Editor's note: For the updated look at all eight victims, click here.

Educator, helper, giver

A young mother in Brooklyn had nowhere to go for Thanksgiving: Her electricity had been shut off. She had no way to feed her daughter.

When the news reached Derrick Griffith, a dean at nearby Medgar Evers College, he sprang into action.

Griffith bought food and began cooking. He called a contact at the electrical company and arranged to restore her power. Through a school emergency fund for struggling students, he got her some cash.

The next day, Griffith and others delivered a turkey dinner to the young woman and her family.

"When people get down on themselves ... it takes somebody from the outside to come into their life and remove that weight," said Rudy Crew, president of Medgar Evers College. "Derrick was the person to do that, and he did it with such joy."

In college, Griffith was a single father to his son, Darryus, but found time to serve two terms as student body president at the University of North Carolina at Charlotte. He and his friend Mitch Miles spent many afternoons talking about student government over chicken sandwiches and waffle fries at the local Chick-fil-A, Miles said.

Griffith, 42, later got a master's degree in counseling and human development from the University of Rochester and was set to receive his doctorate in urban education from the CUNY Graduate Center this month, Crew said.

In 2003, he founded the CUNY Preparatory High School and had been an executive directory of an organization for young people in Brooklyn, where he grew up — and he loved to help others.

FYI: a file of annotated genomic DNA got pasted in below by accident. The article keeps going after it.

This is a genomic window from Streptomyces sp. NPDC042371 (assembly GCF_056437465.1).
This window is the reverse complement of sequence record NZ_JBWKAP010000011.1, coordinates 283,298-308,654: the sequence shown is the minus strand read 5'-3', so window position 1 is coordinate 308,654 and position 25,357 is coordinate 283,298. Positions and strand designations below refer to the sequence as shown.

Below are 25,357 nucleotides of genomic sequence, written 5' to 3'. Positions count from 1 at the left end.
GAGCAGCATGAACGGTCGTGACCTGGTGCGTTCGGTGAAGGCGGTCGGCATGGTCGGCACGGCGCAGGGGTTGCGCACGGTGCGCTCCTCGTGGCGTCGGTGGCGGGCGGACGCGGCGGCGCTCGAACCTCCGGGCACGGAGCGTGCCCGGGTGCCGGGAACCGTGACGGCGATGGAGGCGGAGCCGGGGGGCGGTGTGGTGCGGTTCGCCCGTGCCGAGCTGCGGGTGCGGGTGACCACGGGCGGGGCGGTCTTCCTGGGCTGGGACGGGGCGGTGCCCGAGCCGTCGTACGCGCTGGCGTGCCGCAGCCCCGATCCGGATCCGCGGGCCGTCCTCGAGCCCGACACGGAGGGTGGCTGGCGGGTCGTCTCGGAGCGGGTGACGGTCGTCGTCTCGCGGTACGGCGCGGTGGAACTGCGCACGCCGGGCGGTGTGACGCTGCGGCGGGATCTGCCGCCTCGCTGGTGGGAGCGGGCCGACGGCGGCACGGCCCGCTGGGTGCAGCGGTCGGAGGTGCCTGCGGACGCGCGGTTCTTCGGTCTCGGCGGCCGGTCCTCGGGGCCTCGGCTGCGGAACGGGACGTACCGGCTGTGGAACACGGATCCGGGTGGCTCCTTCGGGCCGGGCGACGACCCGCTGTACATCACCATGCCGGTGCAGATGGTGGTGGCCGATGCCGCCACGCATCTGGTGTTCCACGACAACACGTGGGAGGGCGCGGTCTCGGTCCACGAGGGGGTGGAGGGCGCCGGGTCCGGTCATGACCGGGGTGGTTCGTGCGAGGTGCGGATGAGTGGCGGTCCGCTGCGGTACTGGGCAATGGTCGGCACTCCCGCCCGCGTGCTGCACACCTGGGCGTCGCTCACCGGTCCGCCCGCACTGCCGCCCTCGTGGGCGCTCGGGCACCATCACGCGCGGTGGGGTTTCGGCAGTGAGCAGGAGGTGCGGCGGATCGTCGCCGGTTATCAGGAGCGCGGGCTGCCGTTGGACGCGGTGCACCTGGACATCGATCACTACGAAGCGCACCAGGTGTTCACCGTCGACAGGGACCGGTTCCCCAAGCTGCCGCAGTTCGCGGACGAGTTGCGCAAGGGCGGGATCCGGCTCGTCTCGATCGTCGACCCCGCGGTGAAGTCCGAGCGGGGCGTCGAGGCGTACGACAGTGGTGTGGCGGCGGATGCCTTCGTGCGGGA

After her Thanksgiving feast four or five years ago, Crew said, the young woman came to the college to sign up for classes.

Semesters later, Griffith watched her graduate. — Justine McDaniel

Making a difference

Last December, Justin Zemser showed up at Donovan Richards' office in the Queens borough of New York City. As usual, he greeted Richards, a city councilman, with a hug.

Dressed in uniform, Zemser was overflowing with excitement about the year - his second - at the U.S. Naval Academy, where he played on the sprint football team. It struck Richards that the neighborhood boy he had hired as intern a few years earlier had become a man.

The visit wasn't unusual. On breaks from the academy in Annapolis, Md., the 20-year-old midshipman routinely stopped by Richards' office and would invariably volunteer for a community task - such as helping run down complaints about housing or road issues for residents.

Hurricane Sandy had devastated his community. Zemser's desire to make a difference only became stronger.

On a bookshelf in his City Hall office sits a photo of Richards, Zemser, and another intern. It is a reminder of a young person who learned to solve community issues, Richards said.

Before the visit ended that December day, Zemser asked if Richards would have more work for him this summer.

"He wasn't even looking for money. He just wanted to come back and make a difference," Richards said. - Justine McDaniel

An architect of smiles

Jim Gaines noticed that the littlest ones were restless.